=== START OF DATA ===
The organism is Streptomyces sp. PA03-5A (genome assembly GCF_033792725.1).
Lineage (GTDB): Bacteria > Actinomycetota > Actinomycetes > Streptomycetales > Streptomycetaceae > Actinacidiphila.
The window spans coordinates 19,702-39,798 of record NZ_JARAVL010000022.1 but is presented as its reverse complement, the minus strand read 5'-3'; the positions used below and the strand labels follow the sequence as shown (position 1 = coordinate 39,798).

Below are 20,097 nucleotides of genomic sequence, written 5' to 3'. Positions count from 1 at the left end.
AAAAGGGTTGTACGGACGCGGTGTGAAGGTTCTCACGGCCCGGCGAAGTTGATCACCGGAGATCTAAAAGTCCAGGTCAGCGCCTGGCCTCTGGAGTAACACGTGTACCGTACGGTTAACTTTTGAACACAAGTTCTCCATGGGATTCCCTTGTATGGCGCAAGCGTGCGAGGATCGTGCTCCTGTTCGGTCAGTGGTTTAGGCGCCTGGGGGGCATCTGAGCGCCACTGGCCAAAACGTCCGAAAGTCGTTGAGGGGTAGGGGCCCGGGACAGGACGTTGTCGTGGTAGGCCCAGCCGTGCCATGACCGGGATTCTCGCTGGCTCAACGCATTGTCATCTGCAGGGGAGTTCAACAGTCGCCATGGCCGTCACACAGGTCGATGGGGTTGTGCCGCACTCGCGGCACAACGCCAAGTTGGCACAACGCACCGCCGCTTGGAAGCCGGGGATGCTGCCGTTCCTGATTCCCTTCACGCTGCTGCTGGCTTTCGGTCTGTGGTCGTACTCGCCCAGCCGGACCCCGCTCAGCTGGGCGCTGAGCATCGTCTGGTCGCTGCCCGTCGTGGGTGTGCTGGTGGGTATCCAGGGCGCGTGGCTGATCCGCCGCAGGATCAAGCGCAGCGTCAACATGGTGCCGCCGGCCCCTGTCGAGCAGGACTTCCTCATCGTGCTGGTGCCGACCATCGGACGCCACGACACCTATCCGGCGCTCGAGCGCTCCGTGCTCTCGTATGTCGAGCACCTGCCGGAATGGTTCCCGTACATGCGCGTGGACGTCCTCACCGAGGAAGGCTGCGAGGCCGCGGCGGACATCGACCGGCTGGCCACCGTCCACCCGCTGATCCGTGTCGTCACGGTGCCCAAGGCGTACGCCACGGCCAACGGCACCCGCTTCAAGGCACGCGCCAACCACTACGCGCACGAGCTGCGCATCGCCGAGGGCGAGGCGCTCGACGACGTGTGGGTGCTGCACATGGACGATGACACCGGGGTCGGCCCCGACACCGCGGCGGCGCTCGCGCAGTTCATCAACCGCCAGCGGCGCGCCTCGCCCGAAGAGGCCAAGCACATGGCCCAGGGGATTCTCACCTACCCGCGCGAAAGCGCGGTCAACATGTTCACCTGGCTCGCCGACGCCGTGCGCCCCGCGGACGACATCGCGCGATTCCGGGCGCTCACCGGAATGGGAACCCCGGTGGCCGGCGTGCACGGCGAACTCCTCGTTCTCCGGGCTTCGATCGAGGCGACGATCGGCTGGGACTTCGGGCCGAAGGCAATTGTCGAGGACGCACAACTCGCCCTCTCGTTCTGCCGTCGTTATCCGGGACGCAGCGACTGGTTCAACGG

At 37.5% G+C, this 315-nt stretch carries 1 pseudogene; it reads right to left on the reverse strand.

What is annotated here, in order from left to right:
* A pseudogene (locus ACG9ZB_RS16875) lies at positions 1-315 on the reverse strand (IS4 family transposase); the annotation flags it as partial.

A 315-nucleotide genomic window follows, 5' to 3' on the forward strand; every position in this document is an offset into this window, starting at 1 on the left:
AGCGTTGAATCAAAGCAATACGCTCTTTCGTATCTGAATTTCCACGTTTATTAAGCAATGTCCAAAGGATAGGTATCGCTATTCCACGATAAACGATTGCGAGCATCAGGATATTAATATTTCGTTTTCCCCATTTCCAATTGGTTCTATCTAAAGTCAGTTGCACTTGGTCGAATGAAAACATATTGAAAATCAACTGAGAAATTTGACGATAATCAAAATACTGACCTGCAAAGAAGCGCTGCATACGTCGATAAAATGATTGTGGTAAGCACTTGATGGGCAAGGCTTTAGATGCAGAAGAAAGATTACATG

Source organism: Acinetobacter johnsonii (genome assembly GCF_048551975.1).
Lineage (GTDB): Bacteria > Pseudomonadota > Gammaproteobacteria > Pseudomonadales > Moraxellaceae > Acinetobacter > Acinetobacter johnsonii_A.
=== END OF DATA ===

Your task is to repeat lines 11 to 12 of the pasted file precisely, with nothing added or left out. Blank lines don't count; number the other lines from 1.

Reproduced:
Source organism: Acinetobacter johnsonii (genome assembly GCF_048551975.1).
Lineage (GTDB): Bacteria > Pseudomonadota > Gammaproteobacteria > Pseudomonadales > Moraxellaceae > Acinetobacter > Acinetobacter johnsonii_A.